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There are several things that are important to me as a teacher.

The first is simple: kindness. The relationship between teacher and student is founded on kindness and respect.   I am rigorous in my teaching, and demanding, and seek to impart the highest musical and technical standards to my students.  However, kindness is the all-important bedrock on which my teaching rests.
I want to help each student find his or her musical voice at the piano.  We become pianists to express something unique and deeply personal to us as musicians and as human beings.  It is my role as a teacher to help a student discover and develop that unique voice.

I have been extraordinarily fortunate in my life to have worked with great artists.  I studied closely with Rudolf Serkin in his home at Guilford, Vermont, and this was an unforgettable experience for me.  Another formative experience was working with the great pianist and teacher, Leon Fleisher.  I have had illuminative coachings on the works of Schubert, Beethoven, and Mozart with Alfred Brendel.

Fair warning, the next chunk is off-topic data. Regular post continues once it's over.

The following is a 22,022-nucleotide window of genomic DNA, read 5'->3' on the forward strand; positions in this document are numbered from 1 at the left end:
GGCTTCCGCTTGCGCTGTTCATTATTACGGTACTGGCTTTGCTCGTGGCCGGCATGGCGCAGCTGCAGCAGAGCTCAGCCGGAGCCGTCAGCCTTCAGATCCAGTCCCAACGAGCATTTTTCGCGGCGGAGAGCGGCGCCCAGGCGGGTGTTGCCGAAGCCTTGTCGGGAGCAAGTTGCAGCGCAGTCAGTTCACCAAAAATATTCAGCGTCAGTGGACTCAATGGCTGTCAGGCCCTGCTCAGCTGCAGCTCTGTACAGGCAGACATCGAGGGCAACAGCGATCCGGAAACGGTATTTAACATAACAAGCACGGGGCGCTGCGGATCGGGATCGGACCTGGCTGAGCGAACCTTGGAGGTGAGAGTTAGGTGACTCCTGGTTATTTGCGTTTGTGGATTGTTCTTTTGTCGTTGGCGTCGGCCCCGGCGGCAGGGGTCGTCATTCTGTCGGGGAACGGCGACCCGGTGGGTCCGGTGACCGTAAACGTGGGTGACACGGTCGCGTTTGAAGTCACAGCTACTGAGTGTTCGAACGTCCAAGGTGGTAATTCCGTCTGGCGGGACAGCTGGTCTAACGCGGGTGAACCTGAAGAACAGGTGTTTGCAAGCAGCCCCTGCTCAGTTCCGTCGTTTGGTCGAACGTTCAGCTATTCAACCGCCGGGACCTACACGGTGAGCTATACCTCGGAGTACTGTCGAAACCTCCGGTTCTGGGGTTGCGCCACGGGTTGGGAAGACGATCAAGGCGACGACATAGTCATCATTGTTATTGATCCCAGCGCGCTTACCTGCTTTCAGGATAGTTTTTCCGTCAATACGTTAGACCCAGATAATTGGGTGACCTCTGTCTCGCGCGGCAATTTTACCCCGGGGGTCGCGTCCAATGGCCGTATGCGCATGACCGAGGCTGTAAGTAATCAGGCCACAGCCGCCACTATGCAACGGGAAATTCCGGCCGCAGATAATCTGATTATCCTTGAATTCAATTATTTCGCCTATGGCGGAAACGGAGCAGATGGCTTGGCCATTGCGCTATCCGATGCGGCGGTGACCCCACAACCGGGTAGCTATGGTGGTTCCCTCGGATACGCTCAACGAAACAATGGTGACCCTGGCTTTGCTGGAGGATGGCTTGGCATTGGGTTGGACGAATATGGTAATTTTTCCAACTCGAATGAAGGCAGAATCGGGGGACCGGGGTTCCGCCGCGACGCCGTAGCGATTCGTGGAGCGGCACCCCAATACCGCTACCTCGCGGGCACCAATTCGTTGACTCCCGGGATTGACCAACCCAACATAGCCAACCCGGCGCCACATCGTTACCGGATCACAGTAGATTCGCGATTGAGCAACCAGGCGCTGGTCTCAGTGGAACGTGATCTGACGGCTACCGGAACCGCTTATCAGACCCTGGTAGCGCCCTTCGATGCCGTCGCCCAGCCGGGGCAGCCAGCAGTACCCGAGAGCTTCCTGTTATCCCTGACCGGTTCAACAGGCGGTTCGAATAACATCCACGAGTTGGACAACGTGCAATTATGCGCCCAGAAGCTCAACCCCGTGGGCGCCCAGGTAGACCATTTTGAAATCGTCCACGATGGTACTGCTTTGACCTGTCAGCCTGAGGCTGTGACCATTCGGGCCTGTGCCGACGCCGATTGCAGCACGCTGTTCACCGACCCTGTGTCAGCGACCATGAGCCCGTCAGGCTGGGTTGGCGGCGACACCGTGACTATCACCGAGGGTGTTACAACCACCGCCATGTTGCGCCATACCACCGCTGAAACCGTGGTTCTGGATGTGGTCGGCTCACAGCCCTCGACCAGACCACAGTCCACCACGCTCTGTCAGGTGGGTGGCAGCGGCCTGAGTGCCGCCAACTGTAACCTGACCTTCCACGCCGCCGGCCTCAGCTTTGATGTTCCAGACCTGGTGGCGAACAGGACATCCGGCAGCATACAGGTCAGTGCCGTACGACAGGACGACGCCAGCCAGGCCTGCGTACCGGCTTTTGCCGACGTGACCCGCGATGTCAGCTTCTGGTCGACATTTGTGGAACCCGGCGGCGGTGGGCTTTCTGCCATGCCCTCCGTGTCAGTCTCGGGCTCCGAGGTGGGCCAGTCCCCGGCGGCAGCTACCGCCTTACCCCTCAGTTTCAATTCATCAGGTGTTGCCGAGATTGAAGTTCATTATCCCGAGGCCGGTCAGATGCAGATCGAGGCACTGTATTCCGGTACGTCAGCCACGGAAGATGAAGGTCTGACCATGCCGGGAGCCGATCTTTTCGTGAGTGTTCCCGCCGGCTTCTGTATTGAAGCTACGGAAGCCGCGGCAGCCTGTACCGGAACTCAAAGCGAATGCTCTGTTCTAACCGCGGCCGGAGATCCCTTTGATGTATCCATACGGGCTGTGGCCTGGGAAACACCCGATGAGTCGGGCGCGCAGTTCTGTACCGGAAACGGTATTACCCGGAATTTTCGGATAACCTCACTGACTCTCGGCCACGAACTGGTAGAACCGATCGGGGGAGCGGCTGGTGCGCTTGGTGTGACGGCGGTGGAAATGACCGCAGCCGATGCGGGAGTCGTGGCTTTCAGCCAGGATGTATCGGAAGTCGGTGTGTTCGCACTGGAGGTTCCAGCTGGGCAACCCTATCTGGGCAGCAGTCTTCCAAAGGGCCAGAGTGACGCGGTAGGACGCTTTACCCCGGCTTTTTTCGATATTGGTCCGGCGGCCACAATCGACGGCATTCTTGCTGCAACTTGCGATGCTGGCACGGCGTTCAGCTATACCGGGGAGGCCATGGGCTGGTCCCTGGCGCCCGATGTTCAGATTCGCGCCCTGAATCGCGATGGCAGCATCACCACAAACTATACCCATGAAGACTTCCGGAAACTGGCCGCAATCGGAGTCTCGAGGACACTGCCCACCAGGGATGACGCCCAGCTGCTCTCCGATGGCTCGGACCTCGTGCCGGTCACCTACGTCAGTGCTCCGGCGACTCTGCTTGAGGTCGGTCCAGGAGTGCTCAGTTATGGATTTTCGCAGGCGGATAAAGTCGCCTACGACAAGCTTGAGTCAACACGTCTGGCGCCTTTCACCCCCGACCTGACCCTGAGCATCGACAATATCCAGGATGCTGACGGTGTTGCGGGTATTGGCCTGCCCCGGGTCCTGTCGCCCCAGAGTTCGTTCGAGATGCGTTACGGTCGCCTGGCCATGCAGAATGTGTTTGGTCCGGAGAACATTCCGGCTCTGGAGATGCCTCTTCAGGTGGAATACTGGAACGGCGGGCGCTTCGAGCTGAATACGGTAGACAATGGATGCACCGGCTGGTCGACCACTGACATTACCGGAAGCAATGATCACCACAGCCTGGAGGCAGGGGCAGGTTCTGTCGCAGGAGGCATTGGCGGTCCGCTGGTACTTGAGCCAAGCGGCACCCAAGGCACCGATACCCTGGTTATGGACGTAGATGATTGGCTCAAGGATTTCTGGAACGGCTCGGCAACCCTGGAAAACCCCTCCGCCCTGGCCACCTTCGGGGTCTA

My early technical training was with two masters of the keyboard; Jeaneane Dowis, the renowned assistant of Rosina Lhevinne, and the Russian virtuoso Ania Dorfmann, at The Juilliard School.  Madame Dorfmann taught technique in the honored tradition of the Russian school, and Ms. Dowis taught the vigorous technical methods of the Lhevinne school.

Teaching is the art of passing on tradition.  It is my hope that as a teacher I can impart to my students some of the extraordinary lessons I have received from these great masters.  It is my privilege to see my students graduate and go out into the world as committed performers, teachers, and musicians.